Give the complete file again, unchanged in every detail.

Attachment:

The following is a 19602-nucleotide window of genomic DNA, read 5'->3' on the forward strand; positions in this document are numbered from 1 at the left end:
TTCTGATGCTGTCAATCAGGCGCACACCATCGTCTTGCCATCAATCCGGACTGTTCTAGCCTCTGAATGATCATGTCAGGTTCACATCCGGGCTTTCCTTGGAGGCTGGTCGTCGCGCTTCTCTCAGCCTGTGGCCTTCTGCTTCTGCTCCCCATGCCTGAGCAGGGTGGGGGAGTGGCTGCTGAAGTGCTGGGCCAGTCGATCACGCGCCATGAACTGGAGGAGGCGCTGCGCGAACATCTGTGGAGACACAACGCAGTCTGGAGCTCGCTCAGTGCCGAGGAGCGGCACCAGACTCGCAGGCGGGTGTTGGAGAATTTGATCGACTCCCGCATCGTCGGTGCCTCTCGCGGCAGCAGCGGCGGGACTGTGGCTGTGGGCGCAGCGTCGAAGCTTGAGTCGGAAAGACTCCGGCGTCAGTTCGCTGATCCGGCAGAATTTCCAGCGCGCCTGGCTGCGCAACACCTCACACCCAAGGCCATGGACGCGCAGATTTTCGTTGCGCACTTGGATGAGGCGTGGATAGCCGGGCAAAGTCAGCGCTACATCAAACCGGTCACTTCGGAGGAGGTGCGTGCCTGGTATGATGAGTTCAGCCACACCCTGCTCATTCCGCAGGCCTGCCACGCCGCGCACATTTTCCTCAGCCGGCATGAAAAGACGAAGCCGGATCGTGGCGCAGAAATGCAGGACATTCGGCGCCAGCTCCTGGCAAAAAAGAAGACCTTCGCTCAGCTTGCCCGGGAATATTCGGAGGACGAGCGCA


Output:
The following is a 19602-nucleotide window of genomic DNA, read 5'->3' on the forward strand; positions in this document are numbered from 1 at the left end:
TTCTGATGCTGTCAATCAGGCGCACACCATCGTCTTGCCATCAATCCGGACTGTTCTAGCCTCTGAATGATCATGTCAGGTTCACATCCGGGCTTTCCTTGGAGGCTGGTCGTCGCGCTTCTCTCAGCCTGTGGCCTTCTGCTTCTGCTCCCCATGCCTGAGCAGGGTGGGGGAGTGGCTGCTGAAGTGCTGGGCCAGTCGATCACGCGCCATGAACTGGAGGAGGCGCTGCGCGAACATCTGTGGAGACACAACGCAGTCTGGAGCTCGCTCAGTGCCGAGGAGCGGCACCAGACTCGCAGGCGGGTGTTGGAGAATTTGATCGACTCCCGCATCGTCGGTGCCTCTCGCGGCAGCAGCGGCGGGACTGTGGCTGTGGGCGCAGCGTCGAAGCTTGAGTCGGAAAGACTCCGGCGTCAGTTCGCTGATCCGGCAGAATTTCCAGCGCGCCTGGCTGCGCAACACCTCACACCCAAGGCCATGGACGCGCAGATTTTCGTTGCGCACTTGGATGAGGCGTGGATAGCCGGGCAAAGTCAGCGCTACATCAAACCGGTCACTTCGGAGGAGGTGCGTGCCTGGTATGATGAGTTCAGCCACACCCTGCTCATTCCGCAGGCCTGCCACGCCGCGCACATTTTCCTCAGCCGGCATGAAAAGACGAAGCCGGATCGTGGCGCAGAAATGCAGGACATTCGGCGCCAGCTCCTGGCAAAAAAGAAGACCTTCGCTCAGCTTGCCCGGGAATATTCGGAGGACGAGCGCA